This study was embedded in an air pollution and pregnancy outcome study funded by the National Institute of Environmental Health Sciences. We recruited 92 pregnant women in Los Angeles or Orange Counties of southern California in 2009–2010. The subjects were enrolled before 20 weeks of gestation at two hospitals (Long Beach Memorial Medical Center and the University of California, Irvine Medical Center). Eligible subjects were 18 years of age or older, nonsmokers and experiencing low-risk pregnancies (e.g. excluding those with illegal drug use, alcohol abuse, hypertension or diabetes before pregnancy). The study protocol and material were approved by the University of California, Irvine Institutional Review Board for biomedical research.

Sampling methods

Among the 92 subjects, 28 women participated in the personal PB-PAH exposure sampling coupled with GPS time-activity tracking for one to three times and one to nine days each time from August 2009 to November 2010. The sampling was performed either during the pregnancy or after the women delivered the baby. The subjects carried a compact (3-lbs) PAS 2000CE sampler (EcoChem Analytics, League City, TX) in a backpack with a GlobalSat DG-100 GPS device (approximately 227 g) during waking hours. The PAS samplers were set to sample every 20 s and output the average concentration of three readings in one minute. The battery life of the PAS was extended from the original 4–6 h to approximately 16 h by re-engineering the battery of the device by the EME Systems (Berkeley, CA). The participants were instructed to leave the device plugged in while at home to charge the PAS and the GPS device. The charging cord was set up by our research staff in a central location in the home away from obvious sources of smoke (e.g. away from the stove or areas where candles were lit). The PAS samplers were factory calibrated before use. The PAS had a detection limit of approximately 1 ng/m3 and a measurement range of 0–4000 ng/m3. The sensitivity of the PAS was around 1 ng/m3 for 1 femtoamp – the raw signal the PAS measures. The DG-100 has been demonstrated as a reliable GPS device in tracking time-locations of human subjects [41]. The PAS sampler was synchronized with the time of the GPS device. The PAS was set to sample every one minute, while the GPS device recorded every 15-s.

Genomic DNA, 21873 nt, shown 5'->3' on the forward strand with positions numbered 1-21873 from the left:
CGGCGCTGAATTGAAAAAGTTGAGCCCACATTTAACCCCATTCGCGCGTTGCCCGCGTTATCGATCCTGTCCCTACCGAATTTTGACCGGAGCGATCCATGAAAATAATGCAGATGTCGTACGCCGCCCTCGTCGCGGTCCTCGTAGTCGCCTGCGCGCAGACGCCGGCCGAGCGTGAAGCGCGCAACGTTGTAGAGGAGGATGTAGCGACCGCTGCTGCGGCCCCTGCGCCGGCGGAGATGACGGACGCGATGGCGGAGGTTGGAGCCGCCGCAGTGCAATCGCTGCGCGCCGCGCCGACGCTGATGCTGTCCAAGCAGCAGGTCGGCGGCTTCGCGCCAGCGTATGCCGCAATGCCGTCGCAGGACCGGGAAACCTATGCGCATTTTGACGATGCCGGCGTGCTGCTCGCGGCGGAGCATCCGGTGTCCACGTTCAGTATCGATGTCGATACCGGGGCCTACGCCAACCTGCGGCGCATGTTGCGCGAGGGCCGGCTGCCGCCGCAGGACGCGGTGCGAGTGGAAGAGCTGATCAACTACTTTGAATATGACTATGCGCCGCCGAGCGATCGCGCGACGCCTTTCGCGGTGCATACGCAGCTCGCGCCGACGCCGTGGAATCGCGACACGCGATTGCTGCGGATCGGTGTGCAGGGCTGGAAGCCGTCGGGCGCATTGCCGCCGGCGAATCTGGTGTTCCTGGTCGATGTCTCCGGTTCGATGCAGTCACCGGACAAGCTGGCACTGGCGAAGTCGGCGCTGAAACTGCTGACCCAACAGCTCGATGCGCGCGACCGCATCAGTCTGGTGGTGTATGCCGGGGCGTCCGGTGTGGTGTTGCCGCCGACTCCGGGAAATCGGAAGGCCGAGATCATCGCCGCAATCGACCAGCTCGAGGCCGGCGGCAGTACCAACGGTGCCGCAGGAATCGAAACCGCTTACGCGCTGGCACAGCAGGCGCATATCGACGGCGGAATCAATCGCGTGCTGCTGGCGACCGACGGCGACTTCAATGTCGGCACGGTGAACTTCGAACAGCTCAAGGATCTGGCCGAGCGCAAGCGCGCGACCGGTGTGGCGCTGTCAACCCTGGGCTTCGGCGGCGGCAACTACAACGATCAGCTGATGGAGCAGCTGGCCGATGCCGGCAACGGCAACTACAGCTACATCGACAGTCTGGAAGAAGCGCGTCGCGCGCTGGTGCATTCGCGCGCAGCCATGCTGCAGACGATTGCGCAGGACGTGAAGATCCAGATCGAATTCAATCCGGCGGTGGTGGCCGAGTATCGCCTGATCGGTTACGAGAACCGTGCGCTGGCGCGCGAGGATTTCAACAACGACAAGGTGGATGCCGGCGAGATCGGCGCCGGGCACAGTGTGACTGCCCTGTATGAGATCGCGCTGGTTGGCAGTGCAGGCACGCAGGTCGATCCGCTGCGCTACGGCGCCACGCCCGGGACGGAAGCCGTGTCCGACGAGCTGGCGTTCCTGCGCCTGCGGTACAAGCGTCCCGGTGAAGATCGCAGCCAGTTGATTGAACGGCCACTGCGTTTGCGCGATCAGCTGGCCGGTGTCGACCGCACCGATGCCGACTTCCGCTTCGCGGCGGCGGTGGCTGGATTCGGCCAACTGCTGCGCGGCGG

In addition to the personal exposure monitoring, each subject filled out a baseline questionnaire on demographic and socioeconomic information, including age, race/ethnicity, reproductive history, height and weight before pregnancy, education, annual household income, marital status, and primary language spoken at home. Furthermore, the subjects were administered a questionnaire right before each personal-exposure sampling session on the major environmental and behavior patterns that may influence their exposure to PB-PAH in the past three months of the interview day. This environmental and behavior questions collected information on home location, housing characteristics (e.g. house age, gas stove used in cooking, use of air conditioning, gas heaters), work locations, and transportation means from home to work and back. To reduce the burden to the subjects, we did not ask subjects to keep a log of the time spent in each microenvironment, opting instead for more accurate GPS methods.

Time-location classification